·         Women were shown pairs of facial pictures that differed slightly in the lightness of the skin, and they were asked to choose the most pleasing one. When male faces were shown, the darker one was more strongly preferred by those women who were in the first two-thirds of their menstrual cycle than by those in the last third. During the first two-thirds of the cycle, the level of estrogen is high in relation to the level of progesterone (which acts as an anti-estrogen). During the last third, the ratio is reversed: the level of estrogen is low in relation to the level of progesterone. There was no cyclical effect among women judging female faces or taking oral contraceptives (Frost, 1994).


·         Women had their brain activity measured by MRI while viewing pictures of male faces. Their brains showed a stronger response to masculinized male faces than to feminized ones, and the strength of their response correlated with the level of estrogen across the menstrual cycle. In a personal communication, the lead author stated that the faces had been masculinized by making them darker and more robust in shape (Rupp et al., 2009).


·         Preschool boys and girls were presented with two dolls that differed slightly in skin color and asked to choose the “nicer” one. Their choices were recorded, as were measurements of their body mass index and their subcutaneous fat. Doll choice did not differ by sex. But it did differ by adiposity. Among children less than three years old, those who chose the darker doll had significantly more body fat than those who chose the lighter doll. In that age range, estrogen is produced mostly in the fatty tissues, which contain an enzyme (aromatase) that converts an androgen (androstenedione) into an estrogen (estrone) (Baird, 1976; Frost, 1989).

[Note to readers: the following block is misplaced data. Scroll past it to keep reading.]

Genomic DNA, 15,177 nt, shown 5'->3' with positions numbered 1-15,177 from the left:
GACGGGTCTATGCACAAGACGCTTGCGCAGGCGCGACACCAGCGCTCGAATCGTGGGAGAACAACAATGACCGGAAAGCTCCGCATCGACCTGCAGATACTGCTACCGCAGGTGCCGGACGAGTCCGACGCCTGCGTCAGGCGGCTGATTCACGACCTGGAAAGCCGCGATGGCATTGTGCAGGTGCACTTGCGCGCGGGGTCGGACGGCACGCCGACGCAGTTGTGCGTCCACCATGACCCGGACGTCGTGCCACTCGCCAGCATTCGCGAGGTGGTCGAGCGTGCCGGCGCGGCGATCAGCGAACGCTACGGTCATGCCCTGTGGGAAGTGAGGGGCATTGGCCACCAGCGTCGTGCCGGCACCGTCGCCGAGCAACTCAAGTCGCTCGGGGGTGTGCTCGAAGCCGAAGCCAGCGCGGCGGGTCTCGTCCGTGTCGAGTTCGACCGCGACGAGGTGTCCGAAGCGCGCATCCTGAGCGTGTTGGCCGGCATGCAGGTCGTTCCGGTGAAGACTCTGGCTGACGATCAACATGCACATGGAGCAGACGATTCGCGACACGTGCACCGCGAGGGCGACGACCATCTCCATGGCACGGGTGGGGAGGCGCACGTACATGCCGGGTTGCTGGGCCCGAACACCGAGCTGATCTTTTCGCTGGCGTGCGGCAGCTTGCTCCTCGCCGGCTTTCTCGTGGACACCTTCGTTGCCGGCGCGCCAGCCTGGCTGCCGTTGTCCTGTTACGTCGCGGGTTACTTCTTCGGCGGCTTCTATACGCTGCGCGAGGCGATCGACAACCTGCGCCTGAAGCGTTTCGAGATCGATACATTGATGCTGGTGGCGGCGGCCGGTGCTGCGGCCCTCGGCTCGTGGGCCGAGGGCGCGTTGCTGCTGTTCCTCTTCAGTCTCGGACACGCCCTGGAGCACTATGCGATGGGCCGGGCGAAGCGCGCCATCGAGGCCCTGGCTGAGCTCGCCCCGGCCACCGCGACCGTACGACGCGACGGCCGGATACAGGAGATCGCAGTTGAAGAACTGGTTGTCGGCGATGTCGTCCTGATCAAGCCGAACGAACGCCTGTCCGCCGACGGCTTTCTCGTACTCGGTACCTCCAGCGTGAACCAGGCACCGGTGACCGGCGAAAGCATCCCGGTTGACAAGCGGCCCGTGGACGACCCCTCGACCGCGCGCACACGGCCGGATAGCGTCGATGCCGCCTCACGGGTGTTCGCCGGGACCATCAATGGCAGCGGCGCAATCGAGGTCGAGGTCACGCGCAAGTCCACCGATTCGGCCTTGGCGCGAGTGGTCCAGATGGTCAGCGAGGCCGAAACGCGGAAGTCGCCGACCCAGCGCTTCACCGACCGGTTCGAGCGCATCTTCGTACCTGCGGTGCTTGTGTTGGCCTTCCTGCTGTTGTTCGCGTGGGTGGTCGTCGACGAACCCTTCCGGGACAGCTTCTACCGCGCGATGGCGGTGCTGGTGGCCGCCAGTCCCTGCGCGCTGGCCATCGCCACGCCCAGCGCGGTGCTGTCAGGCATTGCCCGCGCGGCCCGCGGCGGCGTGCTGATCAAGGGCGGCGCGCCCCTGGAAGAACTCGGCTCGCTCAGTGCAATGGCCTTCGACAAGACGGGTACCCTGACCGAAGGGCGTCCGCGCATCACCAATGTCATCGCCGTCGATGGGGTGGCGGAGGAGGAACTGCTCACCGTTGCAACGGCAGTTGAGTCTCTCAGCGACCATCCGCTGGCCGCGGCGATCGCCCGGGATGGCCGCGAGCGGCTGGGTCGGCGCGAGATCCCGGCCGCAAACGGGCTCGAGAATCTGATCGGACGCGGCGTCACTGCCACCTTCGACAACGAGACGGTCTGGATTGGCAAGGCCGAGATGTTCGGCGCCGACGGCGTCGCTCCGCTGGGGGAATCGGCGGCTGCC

The doll on the right is slightly darker and ruddier than the one on the left. Among children below three years of age, those who chose the darker doll had significantly more body fat than those who chose the lighter doll. At such ages, estrogen is produced mainly in the body’s fatty tissues.


In other doll studies, boys and girls have similar preferences up to six years of age (Renninger and Williams, 1966; Williams and Roberson, 1967; Williams and Rousseau, 1971). At older ages, male and female preferences begin to diverge. When a group of American children, 3 to 8 years of age, were presented with a white-faced puppet and a brown-faced one, the latter puppet was more often chosen by girls than by boys, this finding being as true for Euro-American children as for African American children (Asher and Allen, 1969).


There are fewer controlled studies of male response to lighter female skin. It has been argued that the lighter skin of women mimics that of infants, whose pinkish color is especially noticeable in darker-skinned populations and, apparently, in other primate species. It seems to identify the primate infant as a vulnerable being in need of protection (Alley, 1980; Booth, 1962; Jay, 1962).


In our species, the adult female may have evolved a lighter complexion as a means to tap into the same behavioral response, the aim being not so much to increase male sexual arousal as to reduce male aggressiveness and stimulate feelings of care (Frost, 2010, p. 131-136; Frost, 2023; Guthrie, 1970).